The entire hockey world is anxious to see the Seattle Kraken make its debut Tuesday night in Las Vegas. They also want to see if history will repeat itself.
I’m here to tell you it won’t happen.
In 2017, the NHL’s 31st team debuted. They were called the Vegas Golden Knights and few expected them to be competitive, much less make history. But the hockey ops people in Vegas were cagey. They were prepared, really prepared, for the expansion draft.
They drafted players they knew would never wear that steel grey uniform. David Clarkson. Clayton Stone. Connor Brickley. Mikhail Grabovski to clear space for players they planned on using. They made side deals to acquire more young players and additional draft picks. It’s how they got William Karlsson, Alex Tuch and Shea Theodore. They quickly flipped players taken in the expansion draft for future picks or prospects.
In fact, George McPhee did such a good job, they should have locked him up for grand larceny. Which is why many GMs weren’t going to get fooled again. When Kraken GM Ron Francis called, most of them let it go to their voicemail and didn’t return his call.
So Seattle is not set up the way it hoped it might have been. Yes, the Kraken have some talent on its opening night roster. Yes, the guys they took are going to play with a chip on their shoulder wanting to prove their former team screwed up in letting them go. But as I looked at their roster, I started asking myself: “Who’s going to be Seattle’s James Neal?” “Who’s going to be its William Karlsson?” “Where is their Marc-Andre Fleury?”
I suppose Jordan Eberle could emerge from all this and put up some good numbers. In Neal’s year with Vegas, he scored 25 goals and was living up to his “Real Deal” nickname. Eberle scored 34 goals one year with Edmonton. But that was nine years ago. Last year with the Islanders, he had 16 in a pandemic-shortened season. In his four years on the Island, Eberle’s best season came in 2018 when he had 25 goals.
Center Yanni Gourde is working his way back from off-season shoulder surgery and he will likely center Seattle’s top line once he’s good to go. Gourde has a championship pedigree with Stanley Cup rings from his time in Tampa Bay. The Kraken is hoping he regains his 2018 form when he had a career-high 25 goals and 64 points with the Bolts.
Where is the Kraken’s William Karlsson coming from? Is Jared McCann Seattle’s Wild Bill? McCann had 14 goals in each of his last two seasons in Pittsburgh. Maybe he breaks through. But do you really expect him to score 43 goals and lead the Kraken in scoring?
I think the Kraken’s defense might be as good, if not better than Vegas’ was in its inaugural season. Vince Dunn, Mark Giordano, who was named Seattle’s first captain, and Jamie Oleksiak make a nice core group and Haydn Fleury, Jeremy Lauzon and Adam Larsson should all benefit from a change of scenery.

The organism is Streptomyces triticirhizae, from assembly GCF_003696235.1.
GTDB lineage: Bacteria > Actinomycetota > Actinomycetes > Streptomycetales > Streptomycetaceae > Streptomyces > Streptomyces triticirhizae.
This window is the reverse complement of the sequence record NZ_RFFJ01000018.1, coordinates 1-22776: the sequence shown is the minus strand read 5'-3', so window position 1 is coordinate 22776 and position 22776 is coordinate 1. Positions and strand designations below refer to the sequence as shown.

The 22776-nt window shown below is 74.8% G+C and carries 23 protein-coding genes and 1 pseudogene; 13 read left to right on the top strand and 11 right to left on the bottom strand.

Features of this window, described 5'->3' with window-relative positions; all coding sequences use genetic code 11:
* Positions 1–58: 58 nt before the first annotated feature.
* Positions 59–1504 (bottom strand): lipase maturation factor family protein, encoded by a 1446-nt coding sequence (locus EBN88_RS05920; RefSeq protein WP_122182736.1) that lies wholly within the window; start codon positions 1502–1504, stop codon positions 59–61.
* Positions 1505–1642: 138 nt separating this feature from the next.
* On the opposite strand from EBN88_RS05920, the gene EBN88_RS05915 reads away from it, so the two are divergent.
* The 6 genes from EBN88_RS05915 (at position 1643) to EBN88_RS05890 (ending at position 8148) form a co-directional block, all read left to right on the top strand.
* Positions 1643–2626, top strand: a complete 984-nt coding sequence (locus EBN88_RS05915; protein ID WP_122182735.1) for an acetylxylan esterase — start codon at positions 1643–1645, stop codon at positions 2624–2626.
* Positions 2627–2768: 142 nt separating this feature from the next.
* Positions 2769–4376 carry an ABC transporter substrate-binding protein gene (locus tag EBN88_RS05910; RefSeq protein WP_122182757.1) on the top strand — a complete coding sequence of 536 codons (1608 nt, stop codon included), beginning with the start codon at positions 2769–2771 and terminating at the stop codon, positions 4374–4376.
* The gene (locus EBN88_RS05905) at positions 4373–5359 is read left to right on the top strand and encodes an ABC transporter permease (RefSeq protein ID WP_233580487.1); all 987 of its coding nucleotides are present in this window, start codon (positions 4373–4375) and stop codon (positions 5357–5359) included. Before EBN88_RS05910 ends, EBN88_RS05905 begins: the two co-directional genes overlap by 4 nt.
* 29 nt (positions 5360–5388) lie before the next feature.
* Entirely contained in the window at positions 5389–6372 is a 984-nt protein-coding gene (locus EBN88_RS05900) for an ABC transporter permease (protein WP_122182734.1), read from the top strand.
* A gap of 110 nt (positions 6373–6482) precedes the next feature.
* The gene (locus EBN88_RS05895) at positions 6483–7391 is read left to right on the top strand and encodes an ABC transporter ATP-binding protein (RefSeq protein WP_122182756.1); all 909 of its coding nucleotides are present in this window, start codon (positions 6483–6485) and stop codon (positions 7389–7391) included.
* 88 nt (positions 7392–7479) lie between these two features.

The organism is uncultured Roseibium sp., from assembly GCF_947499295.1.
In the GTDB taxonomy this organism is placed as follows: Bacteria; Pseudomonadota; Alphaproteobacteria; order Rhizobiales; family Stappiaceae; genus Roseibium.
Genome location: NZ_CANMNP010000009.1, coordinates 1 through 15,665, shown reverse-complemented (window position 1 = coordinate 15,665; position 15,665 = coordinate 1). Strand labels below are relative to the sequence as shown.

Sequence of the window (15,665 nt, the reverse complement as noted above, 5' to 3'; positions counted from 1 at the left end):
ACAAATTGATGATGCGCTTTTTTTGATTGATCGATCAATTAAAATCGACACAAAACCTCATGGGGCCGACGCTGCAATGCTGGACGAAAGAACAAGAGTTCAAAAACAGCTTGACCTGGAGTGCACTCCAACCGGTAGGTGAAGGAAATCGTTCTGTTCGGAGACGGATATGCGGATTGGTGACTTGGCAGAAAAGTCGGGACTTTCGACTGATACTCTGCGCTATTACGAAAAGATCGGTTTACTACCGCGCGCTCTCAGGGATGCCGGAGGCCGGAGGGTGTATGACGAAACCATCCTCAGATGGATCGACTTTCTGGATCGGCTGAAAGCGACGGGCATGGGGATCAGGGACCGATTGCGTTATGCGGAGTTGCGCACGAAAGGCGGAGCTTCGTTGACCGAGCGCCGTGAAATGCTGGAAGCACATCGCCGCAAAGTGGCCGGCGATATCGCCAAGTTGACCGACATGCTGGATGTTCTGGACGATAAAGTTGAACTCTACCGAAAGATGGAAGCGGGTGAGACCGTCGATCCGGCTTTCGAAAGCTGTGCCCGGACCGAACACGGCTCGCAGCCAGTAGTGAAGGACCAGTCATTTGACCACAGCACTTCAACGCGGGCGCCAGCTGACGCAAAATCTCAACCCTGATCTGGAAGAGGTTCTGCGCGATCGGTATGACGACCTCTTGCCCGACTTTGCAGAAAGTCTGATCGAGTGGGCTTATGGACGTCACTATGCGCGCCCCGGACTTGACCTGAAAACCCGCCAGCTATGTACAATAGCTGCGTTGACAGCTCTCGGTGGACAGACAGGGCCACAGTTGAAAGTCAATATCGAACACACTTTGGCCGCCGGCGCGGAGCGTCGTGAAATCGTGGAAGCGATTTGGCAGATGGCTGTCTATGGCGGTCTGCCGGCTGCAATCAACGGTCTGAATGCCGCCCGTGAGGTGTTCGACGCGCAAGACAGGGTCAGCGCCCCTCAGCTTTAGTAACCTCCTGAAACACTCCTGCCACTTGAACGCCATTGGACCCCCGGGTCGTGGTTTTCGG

The Golden Knights’ D corps was a group of young veterans — Brayden McNabb, Nate Schmidt, Colin Miller, Luca Sbisa, a very experienced hand in Deryk Engelland and a very young up-and-comer in Theodore. They could skate and transition out of their end quickly, something that opposing teams struggled to contain.
And when the Knights needed someone to cover up the defense’s mistakes, they had Fleury, he of the three Stanley Cup rings, who embraced a new start and became the face of the franchise. Is Philipp Grubauer going to be able to do that night in, night out for Seattle? The Kraken are counting on it after signing Grubauer to a six-year deal with an AAV of $5.9 million.
Here’s Seattle’s other issue. The element of surprise is not going to exist. Teams won’t be playing their backup goaltender against the Kraken or resting their stars. They will be ready for a battle for those two points and the Kraken will quickly realize that, starting Tuesday when they debut against the Golden Knights. Who knows better than the Knights how to capitalize on an opponent that takes them for granted?
Could Seattle make the playoffs? Absolutely. The Kraken will be competitive. But their depth may catch up with them during the season and put them at a competitive disadvantage some nights. The Pacific Division isn’t strong and Seattle can be in the mix, especially if they can establish a strong home ice presence at Climate Pledge Arena.
In the Golden Knights’ inaugural season which saw them win the Pacific with a record 109 points, they went 29-10-2 at T-Mobile Arena and were 20-6-3 vs. the rest of the Pacific. It won’t be easy for the Kraken to win 29 games in its own building and it’s going to be even tougher to go 20-6-3 against the other seven Pacific Division teams.
A lot of things went right for Vegas its inaugural season. To ask Seattle to replicate what the Golden Knights did, which was register triple digits in regular season points and play for the Stanley Cup in their inaugural season is an awfully big ask.
But that’s not to say the Kraken can’t be competitive, make some hay, have a legitimate shot at making the the postseason and create a little magic of their own in the Emerald City. They’ve got $7.39 million in cap space. They might be able to improve their team at the trade deadline. And maybe a couple guys raise their level of play and have career years at the right time.
One thing is for sure, it’ll be interesting to watch, starting Tuesday on the Las Vegas Strip.